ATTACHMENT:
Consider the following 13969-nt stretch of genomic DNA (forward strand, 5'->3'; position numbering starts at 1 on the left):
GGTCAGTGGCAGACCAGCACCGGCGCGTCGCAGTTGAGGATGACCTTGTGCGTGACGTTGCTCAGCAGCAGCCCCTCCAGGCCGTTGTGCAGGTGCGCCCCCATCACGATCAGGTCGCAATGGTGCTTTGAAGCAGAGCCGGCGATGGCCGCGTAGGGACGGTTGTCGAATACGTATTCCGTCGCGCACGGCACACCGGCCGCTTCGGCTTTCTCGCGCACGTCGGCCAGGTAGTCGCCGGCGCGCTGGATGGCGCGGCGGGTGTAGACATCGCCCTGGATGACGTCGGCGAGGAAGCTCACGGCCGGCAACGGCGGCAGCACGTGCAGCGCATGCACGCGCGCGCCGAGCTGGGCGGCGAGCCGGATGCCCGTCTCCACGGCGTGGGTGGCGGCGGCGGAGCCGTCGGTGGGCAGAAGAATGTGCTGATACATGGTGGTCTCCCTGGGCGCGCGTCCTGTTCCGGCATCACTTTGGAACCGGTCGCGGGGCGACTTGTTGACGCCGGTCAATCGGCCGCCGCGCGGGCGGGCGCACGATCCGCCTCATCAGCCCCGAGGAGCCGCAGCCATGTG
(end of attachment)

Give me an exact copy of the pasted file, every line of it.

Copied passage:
Consider the following 13969-nt stretch of genomic DNA (forward strand, 5'->3'; position numbering starts at 1 on the left):
GGTCAGTGGCAGACCAGCACCGGCGCGTCGCAGTTGAGGATGACCTTGTGCGTGACGTTGCTCAGCAGCAGCCCCTCCAGGCCGTTGTGCAGGTGCGCCCCCATCACGATCAGGTCGCAATGGTGCTTTGAAGCAGAGCCGGCGATGGCCGCGTAGGGACGGTTGTCGAATACGTATTCCGTCGCGCACGGCACACCGGCCGCTTCGGCTTTCTCGCGCACGTCGGCCAGGTAGTCGCCGGCGCGCTGGATGGCGCGGCGGGTGTAGACATCGCCCTGGATGACGTCGGCGAGGAAGCTCACGGCCGGCAACGGCGGCAGCACGTGCAGCGCATGCACGCGCGCGCCGAGCTGGGCGGCGAGCCGGATGCCCGTCTCCACGGCGTGGGTGGCGGCGGCGGAGCCGTCGGTGGGCAGAAGAATGTGCTGATACATGGTGGTCTCCCTGGGCGCGCGTCCTGTTCCGGCATCACTTTGGAACCGGTCGCGGGGCGACTTGTTGACGCCGGTCAATCGGCCGCCGCGCGGGCGGGCGCACGATCCGCCTCATCAGCCCCGAGGAGCCGCAGCCATGTG